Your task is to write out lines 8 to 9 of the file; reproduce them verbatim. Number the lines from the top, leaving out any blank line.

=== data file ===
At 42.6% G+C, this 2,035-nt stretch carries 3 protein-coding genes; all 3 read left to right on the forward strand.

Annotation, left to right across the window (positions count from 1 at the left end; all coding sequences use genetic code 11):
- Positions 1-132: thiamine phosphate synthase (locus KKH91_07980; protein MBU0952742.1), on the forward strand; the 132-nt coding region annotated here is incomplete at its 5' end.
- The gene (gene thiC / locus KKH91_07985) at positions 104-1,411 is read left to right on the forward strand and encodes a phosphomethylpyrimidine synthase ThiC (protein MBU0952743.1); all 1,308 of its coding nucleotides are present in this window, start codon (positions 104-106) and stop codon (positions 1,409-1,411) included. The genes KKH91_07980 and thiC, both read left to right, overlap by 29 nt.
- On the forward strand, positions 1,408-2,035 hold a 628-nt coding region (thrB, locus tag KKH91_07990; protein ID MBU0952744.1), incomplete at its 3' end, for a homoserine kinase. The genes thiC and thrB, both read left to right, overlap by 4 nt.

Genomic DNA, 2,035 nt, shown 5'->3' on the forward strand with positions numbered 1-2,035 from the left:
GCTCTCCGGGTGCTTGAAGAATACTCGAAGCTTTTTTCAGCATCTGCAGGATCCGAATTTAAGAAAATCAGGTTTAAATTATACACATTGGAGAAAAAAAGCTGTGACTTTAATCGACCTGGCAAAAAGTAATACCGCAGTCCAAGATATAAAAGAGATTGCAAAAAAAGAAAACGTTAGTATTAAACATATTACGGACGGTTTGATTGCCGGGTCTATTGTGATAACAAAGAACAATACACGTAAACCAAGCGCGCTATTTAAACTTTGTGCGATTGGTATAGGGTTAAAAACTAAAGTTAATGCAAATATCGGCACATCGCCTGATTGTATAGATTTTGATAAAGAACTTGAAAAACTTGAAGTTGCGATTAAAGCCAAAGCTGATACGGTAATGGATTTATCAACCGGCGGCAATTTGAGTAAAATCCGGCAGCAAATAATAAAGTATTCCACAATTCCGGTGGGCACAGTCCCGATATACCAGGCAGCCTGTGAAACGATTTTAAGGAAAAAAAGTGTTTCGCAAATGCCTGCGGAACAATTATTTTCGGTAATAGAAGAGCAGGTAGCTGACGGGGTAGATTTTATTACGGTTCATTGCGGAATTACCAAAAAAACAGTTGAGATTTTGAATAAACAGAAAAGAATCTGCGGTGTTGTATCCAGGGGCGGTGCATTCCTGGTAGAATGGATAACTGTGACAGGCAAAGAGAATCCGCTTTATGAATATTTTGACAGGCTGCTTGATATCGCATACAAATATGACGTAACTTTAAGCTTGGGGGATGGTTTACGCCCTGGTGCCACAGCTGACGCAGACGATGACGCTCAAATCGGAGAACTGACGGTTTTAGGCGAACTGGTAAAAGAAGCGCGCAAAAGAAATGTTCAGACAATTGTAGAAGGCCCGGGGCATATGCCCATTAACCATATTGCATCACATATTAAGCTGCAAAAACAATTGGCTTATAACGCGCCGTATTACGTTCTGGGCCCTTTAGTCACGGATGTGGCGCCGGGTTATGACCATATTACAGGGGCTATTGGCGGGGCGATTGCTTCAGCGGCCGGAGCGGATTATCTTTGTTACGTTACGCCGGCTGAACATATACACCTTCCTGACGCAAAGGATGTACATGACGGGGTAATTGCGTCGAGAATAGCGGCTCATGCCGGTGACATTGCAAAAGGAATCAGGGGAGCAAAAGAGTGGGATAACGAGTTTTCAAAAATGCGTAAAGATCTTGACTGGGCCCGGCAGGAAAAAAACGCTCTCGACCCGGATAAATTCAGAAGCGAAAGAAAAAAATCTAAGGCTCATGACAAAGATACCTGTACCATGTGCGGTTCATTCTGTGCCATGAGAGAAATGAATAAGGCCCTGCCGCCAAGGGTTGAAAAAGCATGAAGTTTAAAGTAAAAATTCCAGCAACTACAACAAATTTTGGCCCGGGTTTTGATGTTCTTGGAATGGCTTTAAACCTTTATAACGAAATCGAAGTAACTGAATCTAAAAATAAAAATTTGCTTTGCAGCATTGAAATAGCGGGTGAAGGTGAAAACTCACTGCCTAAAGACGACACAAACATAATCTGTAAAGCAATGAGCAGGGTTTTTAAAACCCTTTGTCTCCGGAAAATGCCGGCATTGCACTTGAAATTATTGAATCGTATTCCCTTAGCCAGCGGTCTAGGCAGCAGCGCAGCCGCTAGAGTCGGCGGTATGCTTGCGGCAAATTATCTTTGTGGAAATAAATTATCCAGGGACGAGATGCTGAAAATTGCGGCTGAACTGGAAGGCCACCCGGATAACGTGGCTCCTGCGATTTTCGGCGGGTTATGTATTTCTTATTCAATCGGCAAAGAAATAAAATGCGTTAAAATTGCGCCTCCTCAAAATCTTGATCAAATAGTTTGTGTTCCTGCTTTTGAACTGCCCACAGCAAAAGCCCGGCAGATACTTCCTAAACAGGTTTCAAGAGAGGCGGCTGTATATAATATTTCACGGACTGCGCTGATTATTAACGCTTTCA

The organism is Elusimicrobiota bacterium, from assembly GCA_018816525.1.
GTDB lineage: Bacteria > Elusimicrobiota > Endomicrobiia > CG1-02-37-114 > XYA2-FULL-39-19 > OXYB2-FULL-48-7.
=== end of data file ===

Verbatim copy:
The organism is Elusimicrobiota bacterium, from assembly GCA_018816525.1.
GTDB lineage: Bacteria > Elusimicrobiota > Endomicrobiia > CG1-02-37-114 > XYA2-FULL-39-19 > OXYB2-FULL-48-7.